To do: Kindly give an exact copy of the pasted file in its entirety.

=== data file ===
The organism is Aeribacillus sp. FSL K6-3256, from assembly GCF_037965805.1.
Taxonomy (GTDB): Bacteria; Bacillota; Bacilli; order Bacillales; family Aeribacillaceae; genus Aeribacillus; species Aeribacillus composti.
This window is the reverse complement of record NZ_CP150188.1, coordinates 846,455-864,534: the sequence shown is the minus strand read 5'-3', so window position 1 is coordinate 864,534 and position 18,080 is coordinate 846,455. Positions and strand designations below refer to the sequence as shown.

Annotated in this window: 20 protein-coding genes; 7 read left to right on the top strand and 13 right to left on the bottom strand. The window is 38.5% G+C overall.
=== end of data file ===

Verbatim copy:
The organism is Aeribacillus sp. FSL K6-3256, from assembly GCF_037965805.1.
Taxonomy (GTDB): Bacteria; Bacillota; Bacilli; order Bacillales; family Aeribacillaceae; genus Aeribacillus; species Aeribacillus composti.
This window is the reverse complement of record NZ_CP150188.1, coordinates 846,455-864,534: the sequence shown is the minus strand read 5'-3', so window position 1 is coordinate 864,534 and position 18,080 is coordinate 846,455. Positions and strand designations below refer to the sequence as shown.

Annotated in this window: 20 protein-coding genes; 7 read left to right on the top strand and 13 right to left on the bottom strand. The window is 38.5% G+C overall.